As a young boy, R. Ganesh Bhat frequently used to land up latefor chess tournaments. He was a newspaper boy during his college years and whenever the paper van arrived late, he was late for games.
“I’ve missed many games at the Cusat Open as I had to travel a longdistance from my home in Mattancherry to play there,” said the 31-year-old. “But the condition at home was difficult, being the eldest of four children meant that I had to shoulder a lot of responsibilities. Playing chess was not easy.”
Ganesh won his maiden Kerala State senior title at Payyannur the other day. The achievement stood out, for he had virtually been away from the active tournament circuit for nearly five years.
“I had played just about ten tournaments in the last five years,” said Ganesh, who will be leaving for Kolkata on Monday to play in the National Championship.
“I started coaching players a few years ago to make some money and going to tournaments meant missing five or six days on the trot frequently. Also, managing the expenses on the circuit was not easy. So I stayed away from tournaments.”
Fell for chess at 16
Ganesh came to chess by accident at 16. He was a decent cricketer and badminton player during his school days. “I used to play badminton at a friend’s place near the Cochin College where I studied. One day, the shuttle fell in a neighbour’s house and when I went there to retrieve it, I saw a couple of youngsters deeply engrossed in a game of chess,” he said. “I fell for it instantly, it became a passion”.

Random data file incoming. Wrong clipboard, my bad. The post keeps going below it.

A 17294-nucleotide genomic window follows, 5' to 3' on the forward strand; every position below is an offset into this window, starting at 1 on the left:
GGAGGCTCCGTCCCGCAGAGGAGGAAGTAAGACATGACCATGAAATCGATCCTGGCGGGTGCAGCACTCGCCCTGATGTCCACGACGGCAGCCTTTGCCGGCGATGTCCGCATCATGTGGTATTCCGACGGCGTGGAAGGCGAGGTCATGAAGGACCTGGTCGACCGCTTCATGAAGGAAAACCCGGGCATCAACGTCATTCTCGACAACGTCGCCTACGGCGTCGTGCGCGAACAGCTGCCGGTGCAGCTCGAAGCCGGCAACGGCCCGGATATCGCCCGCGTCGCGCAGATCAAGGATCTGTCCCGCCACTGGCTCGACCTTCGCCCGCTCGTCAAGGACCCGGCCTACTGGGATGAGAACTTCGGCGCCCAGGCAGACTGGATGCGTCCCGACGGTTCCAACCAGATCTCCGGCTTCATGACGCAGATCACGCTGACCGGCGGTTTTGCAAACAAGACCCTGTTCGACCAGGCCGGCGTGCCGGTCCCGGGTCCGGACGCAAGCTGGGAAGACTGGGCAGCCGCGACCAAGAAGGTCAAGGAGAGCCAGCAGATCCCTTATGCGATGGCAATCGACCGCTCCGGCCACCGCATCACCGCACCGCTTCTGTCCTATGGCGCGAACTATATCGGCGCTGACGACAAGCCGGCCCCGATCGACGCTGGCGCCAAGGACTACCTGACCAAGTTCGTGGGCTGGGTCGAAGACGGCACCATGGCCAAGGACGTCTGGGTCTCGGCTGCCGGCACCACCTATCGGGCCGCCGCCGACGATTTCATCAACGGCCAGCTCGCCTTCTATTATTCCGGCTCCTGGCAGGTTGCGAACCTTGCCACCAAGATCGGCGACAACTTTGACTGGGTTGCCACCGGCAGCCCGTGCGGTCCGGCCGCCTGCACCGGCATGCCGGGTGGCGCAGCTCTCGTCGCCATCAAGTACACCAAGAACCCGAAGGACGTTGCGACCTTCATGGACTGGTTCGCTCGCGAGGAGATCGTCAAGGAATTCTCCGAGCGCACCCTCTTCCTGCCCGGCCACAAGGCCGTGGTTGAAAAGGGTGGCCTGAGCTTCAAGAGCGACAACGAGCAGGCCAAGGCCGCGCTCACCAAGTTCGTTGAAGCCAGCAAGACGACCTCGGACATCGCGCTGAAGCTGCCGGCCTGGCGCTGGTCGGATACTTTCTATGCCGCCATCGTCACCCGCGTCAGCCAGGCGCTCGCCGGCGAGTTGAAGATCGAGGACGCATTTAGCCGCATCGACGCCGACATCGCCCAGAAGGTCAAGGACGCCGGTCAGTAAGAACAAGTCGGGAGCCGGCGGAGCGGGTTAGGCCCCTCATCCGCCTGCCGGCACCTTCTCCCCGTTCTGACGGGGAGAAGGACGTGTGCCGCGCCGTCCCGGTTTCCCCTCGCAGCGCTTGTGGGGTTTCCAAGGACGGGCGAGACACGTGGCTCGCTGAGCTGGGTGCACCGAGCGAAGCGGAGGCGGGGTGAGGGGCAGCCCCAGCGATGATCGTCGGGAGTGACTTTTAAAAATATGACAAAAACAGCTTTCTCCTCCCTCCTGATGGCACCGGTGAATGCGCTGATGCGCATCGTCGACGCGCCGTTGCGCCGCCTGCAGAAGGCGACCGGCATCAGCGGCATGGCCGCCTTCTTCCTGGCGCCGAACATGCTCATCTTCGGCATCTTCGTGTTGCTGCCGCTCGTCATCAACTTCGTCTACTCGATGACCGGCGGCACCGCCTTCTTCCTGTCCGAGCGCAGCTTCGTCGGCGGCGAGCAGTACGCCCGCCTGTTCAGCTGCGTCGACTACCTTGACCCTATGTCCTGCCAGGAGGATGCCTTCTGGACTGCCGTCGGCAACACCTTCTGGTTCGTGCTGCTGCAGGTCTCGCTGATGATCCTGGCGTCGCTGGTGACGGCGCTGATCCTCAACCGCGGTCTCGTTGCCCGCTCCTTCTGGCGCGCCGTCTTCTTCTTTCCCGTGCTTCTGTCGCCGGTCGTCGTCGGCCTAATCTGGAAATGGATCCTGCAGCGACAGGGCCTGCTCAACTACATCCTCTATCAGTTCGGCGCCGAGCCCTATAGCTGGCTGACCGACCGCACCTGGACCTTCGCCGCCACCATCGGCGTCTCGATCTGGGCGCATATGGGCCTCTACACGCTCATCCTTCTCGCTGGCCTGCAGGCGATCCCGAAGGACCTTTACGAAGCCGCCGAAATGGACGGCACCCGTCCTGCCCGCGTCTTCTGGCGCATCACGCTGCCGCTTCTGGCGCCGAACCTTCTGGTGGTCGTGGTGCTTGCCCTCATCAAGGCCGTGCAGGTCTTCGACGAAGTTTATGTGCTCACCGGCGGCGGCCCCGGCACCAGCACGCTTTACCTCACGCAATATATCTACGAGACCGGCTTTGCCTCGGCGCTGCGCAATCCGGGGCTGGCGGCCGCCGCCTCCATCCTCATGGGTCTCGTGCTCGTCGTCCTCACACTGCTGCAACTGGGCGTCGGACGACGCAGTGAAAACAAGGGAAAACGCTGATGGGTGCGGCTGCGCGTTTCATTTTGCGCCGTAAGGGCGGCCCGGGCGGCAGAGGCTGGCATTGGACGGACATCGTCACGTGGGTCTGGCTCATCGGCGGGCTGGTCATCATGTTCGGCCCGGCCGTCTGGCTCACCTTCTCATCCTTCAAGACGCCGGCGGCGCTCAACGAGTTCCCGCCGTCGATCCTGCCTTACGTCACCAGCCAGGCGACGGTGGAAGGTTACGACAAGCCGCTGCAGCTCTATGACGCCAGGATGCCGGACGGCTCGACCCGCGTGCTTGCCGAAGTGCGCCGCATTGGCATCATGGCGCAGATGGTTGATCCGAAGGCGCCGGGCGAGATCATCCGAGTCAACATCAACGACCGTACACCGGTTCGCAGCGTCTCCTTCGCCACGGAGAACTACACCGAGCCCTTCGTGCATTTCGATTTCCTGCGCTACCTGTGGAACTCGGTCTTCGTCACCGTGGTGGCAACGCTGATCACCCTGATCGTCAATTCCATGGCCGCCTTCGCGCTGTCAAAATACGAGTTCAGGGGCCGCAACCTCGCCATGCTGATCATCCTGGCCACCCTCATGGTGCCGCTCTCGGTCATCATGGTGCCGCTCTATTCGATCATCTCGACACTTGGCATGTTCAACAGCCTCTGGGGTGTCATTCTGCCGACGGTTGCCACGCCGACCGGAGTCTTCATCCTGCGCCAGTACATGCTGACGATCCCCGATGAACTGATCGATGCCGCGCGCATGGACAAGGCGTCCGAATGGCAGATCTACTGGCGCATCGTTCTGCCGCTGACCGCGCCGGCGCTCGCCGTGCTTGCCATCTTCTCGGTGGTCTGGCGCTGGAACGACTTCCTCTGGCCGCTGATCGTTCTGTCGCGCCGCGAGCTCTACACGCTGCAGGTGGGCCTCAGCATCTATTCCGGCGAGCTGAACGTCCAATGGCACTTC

He borrowed chess books from friends, exchanged moves and ideas, and later, played some close games with his younger brother. He climbed the Kerala chess ladder, winning the district honours and in 2002 finished runner-up to K. Ratnakaran, a former Asian youth bronze medallist and currently an International Master, in the under-25 State championship.
A couple of years later, he started giving chess lessons to young children, first going from home to home and then to schools. Now, he runs his own chess academy in Kochi.
“Children in Kerala have a lot of potential in chess, only, they are not willing to work hard,” said Ganesh. Chess is a struggle of sorts, a mental struggle but children these days are not keen to slog, to make sacrifices.
Meghna, his best trainee
His brightest trainee, C. H. Meghna, won the under-8 World schools championship silver last year. She also won the under-10 bronze in the Asian youth championship in New Delhi on Saturday.
“She is my best trainee, I also got the Central Government’s cash award for her performance,” said Ganesh. “Now, Yohan, another youngster, is showing a lot of promise.” Still, Ganesh rues missing some of the crucial years of his playing career.
“My big regret is that I couldn’t concentrate fully on my game, those five years could have been my best years. Coaching, for sure, has helped me settle down in life but since the results have not been very big, at least not in number, the pain is more.
With G. N. Gopal, the State’s first Grandmaster, and International Master Ratnakaran taking Kerala chess to a new high, Ganesh feels that by skipping tournaments, he has been pushed out of the big race.